2. News Article
    Medical examiners are doctors who look at every hospital death with a fresh pair of eyes to make an independent judgement about what took place. It is impossible to overestimate the importance of their role, and it is vital that NHS hospitals now get on with appointing them as a matter of urgency, says Jeremy Hunt, former Foreign Secretary, in an article in the Independent newspaper. The big issue is not that bad things happen (sadly in an organisation of 1.4 million people there will inevitably be things that go wrong) but that they take so long to identify and put right. Mid Staffs took four years, Morecambe Bay took nine years and it now looks like the problems at Shrewsbury and Telford could have taken place over 40 years. Anyone who has spoken to brave patient-safety campaigners who lost loved ones because of poor care will know that their motivation is never money, simply the desire to stop other families having to go through what they have suffered. That is why they and other patient groups all campaign for medical examiners – a process through which every death is examined by a second, independent doctor. It was first recommended following the Shipman inquiry but has taken a long time to implement – inevitably for cost reasons. Where they have been introduced, medical examiners have been transformational. The main pilot sites in Sheffield and Gloucester, which scrutinised over 23,000 deaths, found that “medical examiners have triggered investigations that identified problems with post-operative infections faster than other audit procedures, based on surprisingly few cases”. Doctors also felt confident in raising concerns, as they were protected and supported by the independent medical examiner. Remarkably, pilot studies found that 25% of hospital death certificates were inaccurate and 20% of causes of death were wrong. Read full story Source: The Independent, 16 January 2020
  3. Content Article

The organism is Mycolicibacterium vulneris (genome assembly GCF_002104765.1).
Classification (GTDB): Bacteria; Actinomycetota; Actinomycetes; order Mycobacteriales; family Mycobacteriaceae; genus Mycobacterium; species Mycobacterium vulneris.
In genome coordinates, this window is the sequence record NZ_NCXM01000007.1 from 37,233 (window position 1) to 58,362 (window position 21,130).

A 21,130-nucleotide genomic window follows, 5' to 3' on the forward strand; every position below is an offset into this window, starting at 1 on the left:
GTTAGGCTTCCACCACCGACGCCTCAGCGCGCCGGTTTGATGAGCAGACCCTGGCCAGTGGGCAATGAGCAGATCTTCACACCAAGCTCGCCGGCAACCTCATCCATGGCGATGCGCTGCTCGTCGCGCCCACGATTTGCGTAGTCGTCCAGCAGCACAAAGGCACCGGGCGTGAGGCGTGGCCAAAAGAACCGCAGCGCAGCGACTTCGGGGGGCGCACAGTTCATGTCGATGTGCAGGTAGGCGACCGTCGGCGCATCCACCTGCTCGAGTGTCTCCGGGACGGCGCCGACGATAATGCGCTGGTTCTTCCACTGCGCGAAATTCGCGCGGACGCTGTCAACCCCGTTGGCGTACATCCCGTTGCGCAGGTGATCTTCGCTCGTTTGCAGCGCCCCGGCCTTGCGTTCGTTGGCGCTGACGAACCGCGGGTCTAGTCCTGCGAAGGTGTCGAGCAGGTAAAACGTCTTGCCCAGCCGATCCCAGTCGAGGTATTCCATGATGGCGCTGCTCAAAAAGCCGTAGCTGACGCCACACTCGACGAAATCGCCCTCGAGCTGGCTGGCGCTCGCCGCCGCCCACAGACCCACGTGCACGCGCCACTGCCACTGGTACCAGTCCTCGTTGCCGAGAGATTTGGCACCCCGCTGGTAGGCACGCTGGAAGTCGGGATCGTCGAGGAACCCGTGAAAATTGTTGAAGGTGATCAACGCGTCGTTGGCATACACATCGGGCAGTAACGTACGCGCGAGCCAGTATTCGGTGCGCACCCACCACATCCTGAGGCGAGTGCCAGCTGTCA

Over the Christmas period I caught up on ‘interesting emails’, the ones with content that needs you to put thinking time aside to inwardly digest rather than cramming it in between Christmas baking. One of these was from Mike the Mentor, one of the great people who trained me as a coach a good few years ago, asking a very simple question: How is it that, despite being committed to change, we so often fail to make the changes we are committed to? He offered a great answer, taken from from Kegan and Lahey's book, Immunity to Change: How to Overcome It and Unlock the Potential in Yourself and Your Organization. If you are just following a simple recipe there’s no need for this but if you are going to take advantage of new opportunities and deliver a bigger change then this is worth a look. Just as with New Year’s resolutions, we often look at the behaviour that we want to eliminate as bad. This book is all about growing into your aspirations, knowing what makes them possible and what is getting in the way. There is a four step process to understanding the space between the change to which you are committed and actually making it happen, then a journey of a few months to make that change either with your team, with a coach or in quiet contemplation. Step one Identify your improvement goal. The thing you are really motivated to change, the one that is worth getting out of bed for, that scores five out of five, and its simply no longer tolerable to leave things as they are. For example: I am absolutely committed to improve x in our system. Step two Take an honest look at the things that you are doing or not doing that work against that goal. The more concrete you can be the better. Be honest, you don’t have to share this with anyone. But, if you can, seek out people who you trust who can add things that they see you do or don't do that are getting in the way of this being delivered. These are your hidden competing commitments. For example: I don’t actively engage. When I engage I tell people what needs to happen OR I rush through what I have to say. Step three Well done. Now confront these. What are your fears behind them? Identify that loathsome feeling lurking in the background, what would be the biggest risk for me in this? For example: I worry that people won’t take me seriously. Step four Behind step three will be one or two big assumptions that you hold to be true. These need to be identified. For example: I assume that if I don’t get this right others will reject what I hold dear because they know more than me. These steps then become the route to changing your mindset that is working against your goal. Do take a look at Kegan’s TED Talk ‘An evening with Robert Kegan and Immunity to Change’ and take a moment to reflect on the space between you deciding to do something that’s important to you now, and actually doing it. You can also go to the Harvard website where you'll find a helpful immunity mapping tool to download. Please leave a comment below or message me through the hub @Sally Howard, I'm very happy to talk further about this approach.